Jan 06 2014

The Salinas Crop Circle

I can’t resist this excellent example of the human capacity for ad-hoc reasoning and pattern recognition. The Salinas Crop Circle was discovered in late December, and instantly became famous in the crop circle world. It is an example of a complex design, that begs to be interpreted.

Crop circle believers – those who think the designs that are often found drawn in various crops around the world (curiously following cultural lines) are the product of aliens trying to communicate in their abstruse way with humans, like to find meaning in the crop circles. This becomes an exercise in pattern recognition, as they are often trying to find meaning where none exists.

Here is one example. The author, assuming the crop circle is an alien communication, comes up with an elaborate interpretation. He believes it refers to comet ISON, which recently burned up on its journey around the sun. This itself is a good example of “retrodicting.” I would be more impressed if a crop circle predicted something yet to be discovered.

The author interprets that middle square section with dots as braille and comes up with the number 192. It turns out, this is a correct interpretation (more below). He writes:

Its first inner code shows a brief message in Braille saying “192-192-2-192-1-192-192”. This may be a symbolic reference to the British search engine “192.com” (see http://www.192.com). Its implication might be that “the blind will see, and those who search will find”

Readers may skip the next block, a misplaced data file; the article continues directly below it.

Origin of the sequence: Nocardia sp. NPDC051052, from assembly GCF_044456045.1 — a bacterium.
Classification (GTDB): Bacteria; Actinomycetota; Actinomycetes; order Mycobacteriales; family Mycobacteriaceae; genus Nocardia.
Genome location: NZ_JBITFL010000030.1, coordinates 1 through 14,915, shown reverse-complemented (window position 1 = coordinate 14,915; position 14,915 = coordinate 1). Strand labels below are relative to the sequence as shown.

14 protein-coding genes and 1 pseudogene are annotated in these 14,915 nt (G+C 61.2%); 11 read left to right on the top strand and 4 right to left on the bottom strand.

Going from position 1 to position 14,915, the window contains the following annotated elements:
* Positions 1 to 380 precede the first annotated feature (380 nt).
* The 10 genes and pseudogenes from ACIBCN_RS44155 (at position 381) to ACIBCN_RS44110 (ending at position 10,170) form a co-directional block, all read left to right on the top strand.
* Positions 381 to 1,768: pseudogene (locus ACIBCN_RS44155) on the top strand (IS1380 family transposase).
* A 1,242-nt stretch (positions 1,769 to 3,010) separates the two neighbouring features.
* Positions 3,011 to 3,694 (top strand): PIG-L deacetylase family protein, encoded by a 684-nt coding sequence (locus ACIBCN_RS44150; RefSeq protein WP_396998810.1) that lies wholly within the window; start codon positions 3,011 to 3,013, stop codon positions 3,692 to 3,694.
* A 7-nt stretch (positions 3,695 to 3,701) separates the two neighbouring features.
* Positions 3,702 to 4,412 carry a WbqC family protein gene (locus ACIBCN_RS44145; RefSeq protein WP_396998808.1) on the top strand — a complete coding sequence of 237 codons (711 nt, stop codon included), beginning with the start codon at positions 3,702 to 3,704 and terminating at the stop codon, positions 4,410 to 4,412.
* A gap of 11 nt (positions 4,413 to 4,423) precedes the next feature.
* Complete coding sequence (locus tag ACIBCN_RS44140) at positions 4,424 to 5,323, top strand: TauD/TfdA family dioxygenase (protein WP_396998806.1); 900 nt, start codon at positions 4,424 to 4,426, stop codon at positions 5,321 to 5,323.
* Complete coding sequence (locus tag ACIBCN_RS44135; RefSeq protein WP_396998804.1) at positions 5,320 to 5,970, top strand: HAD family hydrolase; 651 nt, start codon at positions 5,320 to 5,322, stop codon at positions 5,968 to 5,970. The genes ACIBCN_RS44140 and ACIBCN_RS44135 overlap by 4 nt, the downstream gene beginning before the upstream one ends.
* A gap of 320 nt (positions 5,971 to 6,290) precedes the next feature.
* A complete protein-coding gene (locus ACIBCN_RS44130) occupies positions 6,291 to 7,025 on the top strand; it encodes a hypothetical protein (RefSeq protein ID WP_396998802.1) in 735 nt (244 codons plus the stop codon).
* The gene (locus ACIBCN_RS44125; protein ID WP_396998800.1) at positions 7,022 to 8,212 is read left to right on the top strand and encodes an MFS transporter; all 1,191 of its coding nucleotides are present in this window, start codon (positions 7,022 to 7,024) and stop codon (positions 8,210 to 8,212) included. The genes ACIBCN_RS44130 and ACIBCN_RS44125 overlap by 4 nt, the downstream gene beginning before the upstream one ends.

He tells us 192 is a mystical number that comes up frequently in crop circles.  He also interprets some damage to the crops as a comet, the circles around the outer edge as either planets or at marketing the numbers on a clock, and:

Its third intermediate code involves a series of alphabetic characters in Morse code. They seem to read: “E-T B I-S-O-N S-T-S One interpretation of this cryptic message might be: “E T B(e)” or “extra-terrestrials exist”. Then “I-S-O-N (comet)” is an “S-T-S (space transportation system)” like for the NASA space shuttles.

What is interesting is how compelling it seems to us when we can find patterns, especially complex ones. We tend to react as if the fact that we can find a pattern means that it is real. We inherently lack an intuitive understanding of the power of data mining. In other words – we fail to appreciate the possible number of patterns that we can see when we use open-ended criteria. There are countless possible patterns, and the fact that we hit upon one or more means nothing – except that we are good at finding patterns and connections.